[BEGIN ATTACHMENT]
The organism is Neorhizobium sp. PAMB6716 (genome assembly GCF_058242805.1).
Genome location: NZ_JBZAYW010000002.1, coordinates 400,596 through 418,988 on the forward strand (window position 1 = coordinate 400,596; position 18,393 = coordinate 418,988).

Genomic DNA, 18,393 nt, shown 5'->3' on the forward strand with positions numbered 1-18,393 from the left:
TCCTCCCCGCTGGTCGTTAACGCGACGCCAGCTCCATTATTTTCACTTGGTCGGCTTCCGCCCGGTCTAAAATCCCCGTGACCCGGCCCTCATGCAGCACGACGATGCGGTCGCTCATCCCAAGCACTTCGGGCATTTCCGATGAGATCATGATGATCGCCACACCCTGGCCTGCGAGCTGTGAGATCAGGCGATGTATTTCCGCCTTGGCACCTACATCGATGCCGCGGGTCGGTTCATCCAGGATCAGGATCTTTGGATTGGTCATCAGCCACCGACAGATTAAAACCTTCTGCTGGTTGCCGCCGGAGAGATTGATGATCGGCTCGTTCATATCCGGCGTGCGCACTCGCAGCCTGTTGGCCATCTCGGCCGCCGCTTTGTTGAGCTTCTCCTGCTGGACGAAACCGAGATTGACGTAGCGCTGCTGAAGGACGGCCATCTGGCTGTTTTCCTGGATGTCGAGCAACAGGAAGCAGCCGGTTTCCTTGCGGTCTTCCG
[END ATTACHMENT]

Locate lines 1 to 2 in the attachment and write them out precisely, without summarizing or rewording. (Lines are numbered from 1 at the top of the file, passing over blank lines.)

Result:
The organism is Neorhizobium sp. PAMB6716 (genome assembly GCF_058242805.1).
Genome location: NZ_JBZAYW010000002.1, coordinates 400,596 through 418,988 on the forward strand (window position 1 = coordinate 400,596; position 18,393 = coordinate 418,988).